Margo Kane and Tom McBeath in Thanks for Giving. Photo by Emily Cooper.

The world premiere of Thanks for Giving runs until Nov. 4 on the Granville Island Stage.

Ultimate Travel Jacket: Arc’teryx

By SHERI RADFORD
Oct. 2017

Warm, dry, stylish. What more could we possibly want in a jacket?

Autumn weather can change in an instant, from sunny and summery to wet and wintry, then back again. Fortunately, the Codetta Coat from Arc’teryx has you covered. Made from Gore-Tex fabric, it keeps out Vancouver’s infamous rain but looks more stylish than most waterproof jackets. It’s lightweight and breathable for warm days, and also roomy, to fit cozy layers underneath in chilly weather. The adjustable hood and double back vent ensure a comfy fit. Plus it’s long enough to keep your derrière dry in a downpour, yet light enough to fold up small in a suitcase. In other words, the ultimate travel jacket.

Interview: Cirque du Soleil Aerialist Anne Weissbecker

By JILL VON SPRECKEN

Aerialist Anne Weissbecker performs acrobatics on a flying bicycle for Cirque du Soleil’s Kurios (Photo by Martin Girard/ShootStudio.ca. Costume by Philippe Guillotel)

Oct. 19 to Dec. 31, 2017 “We all have, I’m sure, weird luggage,” laughs Anne Weissbecker. The aerialist is talking about what it’s like to travel with Cirque du Soleil—around six cities a year, with two months spent in each location. “Your whole life is in your suitcase,” she says. “I am French, so I always have my coffee machine, and some pans to cook. You have to find things that make you happy.” (more…)

Hudson’s Bay and Levi’s: Trucker Jacket Collab

By CHLOË LAI
Oct. 2017

Wondering whether you can rock a Canadian tuxedo? The answer is yes.

Don’t drive a big rig? No problem. High-octane heritage brands Hudson’s Bay Company and Levi’s recently teamed up to roll out a pair of timeless styles—the women’s Ex-Boyfriend Trucker Jacket and the men’s Type III Trucker Jacket—that look as slick on the street as they do on the highway. Featuring classic denim detailing by Levi’s, and lined with the iconic stripes of Canada’s oldest department store, these jackets are well worth a detour to Hudson’s Bay.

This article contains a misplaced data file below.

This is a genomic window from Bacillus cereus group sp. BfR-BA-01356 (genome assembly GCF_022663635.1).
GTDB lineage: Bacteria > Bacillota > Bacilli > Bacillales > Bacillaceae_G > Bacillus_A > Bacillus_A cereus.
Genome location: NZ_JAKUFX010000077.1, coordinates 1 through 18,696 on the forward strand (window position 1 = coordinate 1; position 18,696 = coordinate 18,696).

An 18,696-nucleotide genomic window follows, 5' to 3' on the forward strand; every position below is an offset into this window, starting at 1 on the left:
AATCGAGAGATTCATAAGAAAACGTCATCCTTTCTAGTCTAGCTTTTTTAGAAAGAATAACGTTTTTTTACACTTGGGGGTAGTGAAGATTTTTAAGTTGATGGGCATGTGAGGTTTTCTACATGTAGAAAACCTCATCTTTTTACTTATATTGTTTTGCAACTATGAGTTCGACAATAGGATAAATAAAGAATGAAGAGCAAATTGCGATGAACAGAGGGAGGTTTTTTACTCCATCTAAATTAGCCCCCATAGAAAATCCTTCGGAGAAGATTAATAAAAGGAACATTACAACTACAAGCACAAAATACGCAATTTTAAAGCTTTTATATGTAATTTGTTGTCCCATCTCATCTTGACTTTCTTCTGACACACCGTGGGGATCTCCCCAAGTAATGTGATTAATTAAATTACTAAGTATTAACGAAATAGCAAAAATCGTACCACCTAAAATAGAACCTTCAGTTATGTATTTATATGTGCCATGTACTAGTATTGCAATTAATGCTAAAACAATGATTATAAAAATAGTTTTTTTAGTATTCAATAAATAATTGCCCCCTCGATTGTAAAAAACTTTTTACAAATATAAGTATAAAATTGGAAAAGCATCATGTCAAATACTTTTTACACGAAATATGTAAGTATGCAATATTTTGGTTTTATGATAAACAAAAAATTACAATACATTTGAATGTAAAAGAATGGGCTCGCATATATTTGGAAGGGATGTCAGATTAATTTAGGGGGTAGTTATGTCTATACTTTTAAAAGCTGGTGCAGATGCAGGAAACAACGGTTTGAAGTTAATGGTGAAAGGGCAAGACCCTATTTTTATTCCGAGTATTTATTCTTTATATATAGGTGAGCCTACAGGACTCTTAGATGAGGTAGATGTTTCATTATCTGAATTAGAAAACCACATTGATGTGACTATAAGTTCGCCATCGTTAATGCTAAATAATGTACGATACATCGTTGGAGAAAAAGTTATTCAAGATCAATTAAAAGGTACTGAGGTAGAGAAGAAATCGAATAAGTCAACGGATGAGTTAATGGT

Deer Lake Gallery: Horror Vacui

By JILL VON SPRECKEN

Find pieces by artists like Mallory Donen at the Horror Vacui exhibit.

Oct. 7 to 28, 2017 Do empty spaces give you the creeps? Deer Lake Gallery has the cure: the exhibit Horror Vacui. The art principle—also a fear, called kenophobia—takes an aversion to white space and fills the void with visually busy, dynamic art that encompasses the entire canvas. Meditative and time-consuming, these works demonstrate intense attention to detail through mark-making and repetition. Take in a collaborative mural, plus drawings, sculptures and paintings by artists such as Mallory Donen (pictured).

Get Squeaky Clean with Lush Cosmetics

By SHERI RADFORD
Oct. 2017

Follow your nose to the fragrant offerings at Lush’s newly renovated space.

If you’re looking for a vegetarian bath bomb, bubble bar or body butter, you’re in luck. For over 20 years, Lush Fresh Handmade Cosmetics has been making cruelty-free skincare and haircare products, using as little packaging and as few preservatives as possible. The Vancouver-based company recently renovated its flagship location on Robson Street, expanding it to almost double the size. And Lush’s commitment to the environment is as strong as ever: reclaimed wood and salvaged vintage decor fill the updated space, making it bigger and better.